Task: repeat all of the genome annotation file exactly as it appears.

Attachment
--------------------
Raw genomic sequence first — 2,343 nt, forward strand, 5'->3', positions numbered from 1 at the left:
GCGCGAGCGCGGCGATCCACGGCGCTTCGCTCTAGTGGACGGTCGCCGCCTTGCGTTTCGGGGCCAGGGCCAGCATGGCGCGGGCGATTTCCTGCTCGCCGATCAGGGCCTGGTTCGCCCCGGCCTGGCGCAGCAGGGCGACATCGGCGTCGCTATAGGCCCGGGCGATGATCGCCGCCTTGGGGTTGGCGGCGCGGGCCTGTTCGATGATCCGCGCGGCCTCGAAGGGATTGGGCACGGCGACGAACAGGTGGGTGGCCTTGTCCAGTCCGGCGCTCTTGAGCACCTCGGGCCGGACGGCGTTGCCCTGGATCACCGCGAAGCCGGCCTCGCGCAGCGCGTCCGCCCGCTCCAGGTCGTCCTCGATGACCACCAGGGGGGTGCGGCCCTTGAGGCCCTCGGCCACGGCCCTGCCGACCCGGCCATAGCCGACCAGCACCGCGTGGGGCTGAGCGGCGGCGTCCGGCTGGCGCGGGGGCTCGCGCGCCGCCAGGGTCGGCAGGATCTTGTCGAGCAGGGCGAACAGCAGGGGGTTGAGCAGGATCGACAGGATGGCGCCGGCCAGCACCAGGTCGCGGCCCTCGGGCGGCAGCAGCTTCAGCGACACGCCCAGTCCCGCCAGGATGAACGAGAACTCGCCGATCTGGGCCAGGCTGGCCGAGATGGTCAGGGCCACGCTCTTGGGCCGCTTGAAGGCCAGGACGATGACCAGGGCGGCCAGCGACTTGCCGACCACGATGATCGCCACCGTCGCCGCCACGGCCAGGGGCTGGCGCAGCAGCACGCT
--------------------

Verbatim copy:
Raw genomic sequence first — 2,343 nt, forward strand, 5'->3', positions numbered from 1 at the left:
GCGCGAGCGCGGCGATCCACGGCGCTTCGCTCTAGTGGACGGTCGCCGCCTTGCGTTTCGGGGCCAGGGCCAGCATGGCGCGGGCGATTTCCTGCTCGCCGATCAGGGCCTGGTTCGCCCCGGCCTGGCGCAGCAGGGCGACATCGGCGTCGCTATAGGCCCGGGCGATGATCGCCGCCTTGGGGTTGGCGGCGCGGGCCTGTTCGATGATCCGCGCGGCCTCGAAGGGATTGGGCACGGCGACGAACAGGTGGGTGGCCTTGTCCAGTCCGGCGCTCTTGAGCACCTCGGGCCGGACGGCGTTGCCCTGGATCACCGCGAAGCCGGCCTCGCGCAGCGCGTCCGCCCGCTCCAGGTCGTCCTCGATGACCACCAGGGGGGTGCGGCCCTTGAGGCCCTCGGCCACGGCCCTGCCGACCCGGCCATAGCCGACCAGCACCGCGTGGGGCTGAGCGGCGGCGTCCGGCTGGCGCGGGGGCTCGCGCGCCGCCAGGGTCGGCAGGATCTTGTCGAGCAGGGCGAACAGCAGGGGGTTGAGCAGGATCGACAGGATGGCGCCGGCCAGCACCAGGTCGCGGCCCTCGGGCGGCAGCAGCTTCAGCGACACGCCCAGTCCCGCCAGGATGAACGAGAACTCGCCGATCTGGGCCAGGCTGGCCGAGATGGTCAGGGCCACGCTCTTGGGCCGCTTGAAGGCCAGGACGATGACCAGGGCGGCCAGCGACTTGCCGACCACGATGATCGCCACCGTCGCCGCCACGGCCAGGGGCTGGCGCAGCAGCACGCT